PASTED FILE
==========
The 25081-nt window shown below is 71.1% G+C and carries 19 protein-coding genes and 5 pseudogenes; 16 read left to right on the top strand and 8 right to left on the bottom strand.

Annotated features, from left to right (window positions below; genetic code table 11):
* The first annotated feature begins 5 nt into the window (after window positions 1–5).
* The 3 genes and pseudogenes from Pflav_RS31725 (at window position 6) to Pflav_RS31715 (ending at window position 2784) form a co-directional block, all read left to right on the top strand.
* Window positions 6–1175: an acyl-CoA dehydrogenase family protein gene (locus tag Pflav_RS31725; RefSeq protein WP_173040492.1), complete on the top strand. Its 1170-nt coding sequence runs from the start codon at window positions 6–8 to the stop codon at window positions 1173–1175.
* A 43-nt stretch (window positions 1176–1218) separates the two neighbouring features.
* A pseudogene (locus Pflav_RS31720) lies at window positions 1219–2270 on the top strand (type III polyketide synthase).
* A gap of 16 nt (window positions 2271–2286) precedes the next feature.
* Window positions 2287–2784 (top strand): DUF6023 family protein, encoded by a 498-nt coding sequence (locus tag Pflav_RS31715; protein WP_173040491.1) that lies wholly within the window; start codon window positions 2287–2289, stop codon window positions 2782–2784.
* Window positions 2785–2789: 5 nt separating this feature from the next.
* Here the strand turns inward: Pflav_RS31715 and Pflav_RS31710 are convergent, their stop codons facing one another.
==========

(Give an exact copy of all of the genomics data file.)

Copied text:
The 25081-nt window shown below is 71.1% G+C and carries 19 protein-coding genes and 5 pseudogenes; 16 read left to right on the top strand and 8 right to left on the bottom strand.

Annotated features, from left to right (window positions below; genetic code table 11):
* The first annotated feature begins 5 nt into the window (after window positions 1–5).
* The 3 genes and pseudogenes from Pflav_RS31725 (at window position 6) to Pflav_RS31715 (ending at window position 2784) form a co-directional block, all read left to right on the top strand.
* Window positions 6–1175: an acyl-CoA dehydrogenase family protein gene (locus tag Pflav_RS31725; RefSeq protein WP_173040492.1), complete on the top strand. Its 1170-nt coding sequence runs from the start codon at window positions 6–8 to the stop codon at window positions 1173–1175.
* A 43-nt stretch (window positions 1176–1218) separates the two neighbouring features.
* A pseudogene (locus Pflav_RS31720) lies at window positions 1219–2270 on the top strand (type III polyketide synthase).
* A gap of 16 nt (window positions 2271–2286) precedes the next feature.
* Window positions 2287–2784 (top strand): DUF6023 family protein, encoded by a 498-nt coding sequence (locus tag Pflav_RS31715; protein WP_173040491.1) that lies wholly within the window; start codon window positions 2287–2289, stop codon window positions 2782–2784.
* Window positions 2785–2789: 5 nt separating this feature from the next.
* Here the strand turns inward: Pflav_RS31715 and Pflav_RS31710 are convergent, their stop codons facing one another.